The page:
Road Tripping: League wide road splits are staggering

Golden State Warriors Stephen Curry (Kyle Terada-USA TODAY Sports)
Golden State Warriors Stephen Curry (Kyle Terada-USA TODAY Sports) /

Through the halfway of the season, the NBA’s road splits are quite staggering – and historic. 

The NBA regular season is about halfway complete. Every year comes with many surprises, but this year, there is one shocking development happening in the NBA that hasn’t been given the attention it deserves. That development is the league-wide road issue.

Throughout the entire Association, there are only four teams who have won more than they have lost on the road so far this season: The Boston Celtics (14-7), the Brooklyn Nets (14-8), the Milwaukee Bucks (11-10), and the New York Knicks (12-8). The rare win for New York basketball.

In addition to that, just three teams have a .500 record on the road: The Denver Nuggets (10-10), the Memphis Grizzlies (10-10), and the Sacramento Kings (9-9).

To add that all together, out of 30 NBA teams, only four have a winning record, none of which are in the Western Conference, and a total of six are .500 or better.

Historic road woes in the NBA

This is unprecedented.

Over the past ten NBA seasons, the fewest number of teams that have finished the regular season above .500 on the road is seven which happened in the 2015-16 and 2016-17 seasons. Furthermore, six of the past 10 NBA seasons have featured 10 or more teams with winning road regular season records.

Again, there are currently only four teams in the league who own that title.

So, what does any of this mean?

Well, it might mean nothing. History suggests we should see improvement from teams on the road throughout the second half of the regular season. However, I am not of the belief that this is nothing.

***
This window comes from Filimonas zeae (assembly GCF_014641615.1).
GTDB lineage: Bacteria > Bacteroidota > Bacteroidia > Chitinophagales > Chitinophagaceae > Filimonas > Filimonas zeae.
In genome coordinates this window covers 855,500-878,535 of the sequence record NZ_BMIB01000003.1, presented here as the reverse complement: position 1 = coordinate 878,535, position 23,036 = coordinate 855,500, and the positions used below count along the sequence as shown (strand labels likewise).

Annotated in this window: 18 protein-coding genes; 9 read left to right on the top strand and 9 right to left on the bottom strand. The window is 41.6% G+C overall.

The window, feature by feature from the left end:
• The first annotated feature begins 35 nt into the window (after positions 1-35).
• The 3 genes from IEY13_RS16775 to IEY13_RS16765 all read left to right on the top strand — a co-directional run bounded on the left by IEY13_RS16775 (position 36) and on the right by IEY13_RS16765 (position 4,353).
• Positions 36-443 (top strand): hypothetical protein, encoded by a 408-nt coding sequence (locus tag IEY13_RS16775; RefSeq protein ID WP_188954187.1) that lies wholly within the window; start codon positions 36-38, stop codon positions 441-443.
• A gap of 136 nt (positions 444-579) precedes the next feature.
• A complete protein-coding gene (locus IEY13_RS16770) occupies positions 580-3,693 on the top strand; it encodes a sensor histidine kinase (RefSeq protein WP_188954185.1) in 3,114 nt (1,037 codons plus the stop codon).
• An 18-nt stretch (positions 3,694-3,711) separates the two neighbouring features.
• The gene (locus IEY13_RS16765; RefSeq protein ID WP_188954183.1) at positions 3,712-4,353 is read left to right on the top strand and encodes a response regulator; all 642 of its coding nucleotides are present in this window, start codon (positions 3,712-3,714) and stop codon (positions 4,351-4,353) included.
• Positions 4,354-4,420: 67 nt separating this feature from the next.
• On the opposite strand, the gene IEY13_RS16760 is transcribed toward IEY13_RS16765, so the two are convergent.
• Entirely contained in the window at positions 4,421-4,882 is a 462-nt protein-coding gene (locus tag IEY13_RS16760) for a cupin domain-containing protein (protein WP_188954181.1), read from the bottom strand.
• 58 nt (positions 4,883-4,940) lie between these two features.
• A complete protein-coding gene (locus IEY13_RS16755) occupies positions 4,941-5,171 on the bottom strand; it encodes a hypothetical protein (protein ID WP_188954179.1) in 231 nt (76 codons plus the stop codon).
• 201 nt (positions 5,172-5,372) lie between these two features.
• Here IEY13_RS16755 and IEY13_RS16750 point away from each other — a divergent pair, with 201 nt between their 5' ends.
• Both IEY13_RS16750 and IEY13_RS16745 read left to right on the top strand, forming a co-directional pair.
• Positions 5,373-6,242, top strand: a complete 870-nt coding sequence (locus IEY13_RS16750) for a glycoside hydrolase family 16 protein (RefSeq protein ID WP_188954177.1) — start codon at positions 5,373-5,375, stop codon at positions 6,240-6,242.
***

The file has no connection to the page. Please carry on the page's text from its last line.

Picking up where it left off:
The regular season is about halfway complete as mentioned previously. To have just four teams with a winning road record is staggering.

With how little success teams are having on the road this season, home-court advantage has never been more valuable. A Game 7 at home as opposed to on the road may prove to be the difference between one team winning it all and another team getting bounced in the first round.

As a result, we may see teams opt to not rest their star players down the stretch of the season as much as in previous seasons with how important homecourt will be in the playoffs. That, however, is unlikely with how the NBA functions these days, but it’s something to consider.

Nevertheless, history tells us that winning on the road in the regular season matters when it comes to postseason success.

Since the turn of the century, out of the 46 teams that have reached the NBA Finals, only six had a losing road record in the regular season. In fact, three of those six instances featured teams that were just one game below .500: The 1999-00 Indiana Pacers, the 2006-07 Cleveland Cavaliers, and the 2016-17 Cavs were all 20-21 on the road. All six of those teams ended up losing in the Finals. None of those Finals went to seven games and two of them ended in sweeps.

Winning on the road isn’t something that gets discussed much as it pertains to the regular season. However, it’s an invaluable experience that a team can use to their advantage in the postseason, as history suggests.

It’s silly to expect a team who hasn’t performed well on the road all season to magically flip a switch and turn it on in the postseason. For instance, the Golden State Warriors, a popular Finals pick heading into the season, own the league’s worst road record at 3-16.

Having said that, there is still a lot of basketball yet to be played. The league can shift in an instant as we saw recently with the terrible news of Kevin Durant’s injury.

Next. NBA Trade Rumors: Should the Miami Heat trade Victor Oladipo at the deadline?. dark

As the season progresses and the playoffs get closer and closer, it’s important to look at each team’s road record in trying to understand who has the best chance to take home the hardware. History suggests it will be a team that proved they can do it on the road in the dog days of the NBA grind.